A fascinating heritage story can be found at Belmont House on Unst, Shetland, the most northerly island of the Shetland Islands, and therefore, the most northerly part of the UK itself.
Intimate enough to explore without a car, Unst is magical and remote, but is also easily accessible. Belmont House, an historic Mansion House rescued from ruin and now run by a charitable Trust as a self-catering business since 2011, is the ideal place to stay whilst visiting the island. Sleeping ten people comfortably, the House is perfect for groups, coming to the island to perhaps explore a Scottish Diaspora heritage angle, or for bird watching, or to check out the island’s fascinating Viking past, with Norse Houses dating from 800 AD.
Built in 1775 by Thomas Mouat of Garth, a Shetland landowner and businessman, Belmont House is the least altered classical ensemble in the North of Scotland, retaining its perfectly proportioned Georgian elegance, with rooms including a Drawing Room, Venetian Writing Room, Kitchen and Dining Room. Quirky attic bedrooms and bathrooms feature in the upper part of the house.
Architectural detailing, plasterwork, wood panelling, paint colours and stonework are all mostly original and provide a fascinating glimpse into the upper echelons of Georgian landed gentry. All mod cons are now provided however to ensure the most comfortable of stays.
Belmont House Trustee, Wendy Scott talks of “living history” – as she is friendly with two sets of the family’s descendants who now live in Australia and England.
“This particular family can trace their descendants back some two hundred years,” said Wendy. “It’s fantastic for them to know their family’s heritage story, and where Belmont House on Unst comes into play. It’s heartening when we receive feedback from guests explaining why they came to visit, and what family tree aspects they have managed to explore.”
“Our House Manager, Sharon Calladine is their day-to-day contact whilst at the House, and as an Australian herself is very interested in the Scottish Diaspora angle. She keeps a Visitor’s Book and asks for comments about this from guests, as it helps us piece together even more of Belmont’s history than we may have been aware.”
Wendy explained that Unst Diaspora connections have also come from the Scottish mainland, England, USA, Switzerland, and Australia.
“We had a couple from Canada who had a tour of the house in 2016. The man was eighty plus years old and claimed that either his grandfather or great- grandfather used to own the house. There have been quite a few enquiries over the years from people claiming to be grand- or great -grandchildren of the owners,” said Wendy. “Sometimes it is all hearsay, and we are not able to gain any proof of any of this, but the stories are always interesting to hear. People can be very passionate about their family backgrounds, but at the end of the day we just want them to come to Unst and enjoy Belmont House. It survives as it’s now a viable business with its profits reinvested back into the business.”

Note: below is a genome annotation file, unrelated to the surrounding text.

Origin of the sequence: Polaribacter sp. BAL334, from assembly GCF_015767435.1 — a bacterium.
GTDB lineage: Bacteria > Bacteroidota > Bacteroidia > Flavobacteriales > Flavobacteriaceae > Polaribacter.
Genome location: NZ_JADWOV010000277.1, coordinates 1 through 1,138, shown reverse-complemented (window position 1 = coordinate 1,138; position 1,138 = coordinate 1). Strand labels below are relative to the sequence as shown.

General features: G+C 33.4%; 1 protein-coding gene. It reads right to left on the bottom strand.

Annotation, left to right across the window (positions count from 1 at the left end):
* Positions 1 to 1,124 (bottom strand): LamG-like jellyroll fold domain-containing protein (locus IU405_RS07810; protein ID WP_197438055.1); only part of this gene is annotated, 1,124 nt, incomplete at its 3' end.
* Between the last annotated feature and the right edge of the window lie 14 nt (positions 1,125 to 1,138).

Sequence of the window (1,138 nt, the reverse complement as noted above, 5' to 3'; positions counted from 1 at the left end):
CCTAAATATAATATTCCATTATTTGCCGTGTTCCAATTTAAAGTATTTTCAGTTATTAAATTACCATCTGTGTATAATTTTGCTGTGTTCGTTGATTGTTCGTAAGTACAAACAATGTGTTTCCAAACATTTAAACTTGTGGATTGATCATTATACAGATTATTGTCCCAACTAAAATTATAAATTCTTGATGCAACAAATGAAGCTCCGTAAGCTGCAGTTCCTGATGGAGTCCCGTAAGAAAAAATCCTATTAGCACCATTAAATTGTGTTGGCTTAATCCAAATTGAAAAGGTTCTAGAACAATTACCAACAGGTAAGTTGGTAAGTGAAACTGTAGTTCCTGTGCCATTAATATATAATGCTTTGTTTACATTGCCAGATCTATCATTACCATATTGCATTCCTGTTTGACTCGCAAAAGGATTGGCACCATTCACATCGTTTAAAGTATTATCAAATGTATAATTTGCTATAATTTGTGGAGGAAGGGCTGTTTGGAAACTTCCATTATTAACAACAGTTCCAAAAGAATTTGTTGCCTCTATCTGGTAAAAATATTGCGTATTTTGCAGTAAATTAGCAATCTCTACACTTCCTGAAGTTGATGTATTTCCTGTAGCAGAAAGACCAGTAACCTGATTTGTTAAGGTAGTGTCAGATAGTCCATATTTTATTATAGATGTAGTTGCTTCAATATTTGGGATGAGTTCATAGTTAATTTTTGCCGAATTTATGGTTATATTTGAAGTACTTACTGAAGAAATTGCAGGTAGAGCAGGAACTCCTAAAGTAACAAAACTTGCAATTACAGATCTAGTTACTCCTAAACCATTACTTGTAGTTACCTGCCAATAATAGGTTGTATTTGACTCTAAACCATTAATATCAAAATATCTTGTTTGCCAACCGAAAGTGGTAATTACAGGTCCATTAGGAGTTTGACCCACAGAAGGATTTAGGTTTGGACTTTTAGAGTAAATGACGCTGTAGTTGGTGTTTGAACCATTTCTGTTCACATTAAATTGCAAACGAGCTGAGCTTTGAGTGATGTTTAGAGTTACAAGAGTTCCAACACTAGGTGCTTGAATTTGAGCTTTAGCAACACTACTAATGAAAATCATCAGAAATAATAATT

Weddings spanning the continents – and with a connection to Unst – can be another reason for extended family groups to visit the facility. Sharon Calladine recounts the Ruiz family from the States (originally from Mexico but the father had served in the military, so the family were all naturalized) who came to Belmont for the wedding of their daughter Celisse, to local man Bobby Macaulay.
His mother Jane Macaulay frequently helps out with catering tasks on the island and has overseen many a wedding breakfast herself. Her homemade tablet – a traditional Scottish confectionery treat made with sugar and cream which is then left to harden into bars – is legendary, featuring in Belmont House’s Welcome Pack for guests. It is also sold on the island to support ‘Bobby’s Bus Shelter’, a charity she has named after her son.
When he was a child, Bobby used to decorate the island’s only bus shelter, (which has appeared in numerous publications and is now known as the best bus shelter in Scotland.
When he left the island to study, Jane continued – and continues – to decorate it anew every year.
“Shetland comes into its own for wedding celebrations,” she says. “I think the couple actually had two – maybe even three – wedding ceremonies so they could include as many family and friends as possible, with guests coming to Unst from the USA, Scotland, England and other more southerly parts of Shetland. There was a States ceremony, one in Scotland and also a blessing here on Unst with guests staying at Belmont House.”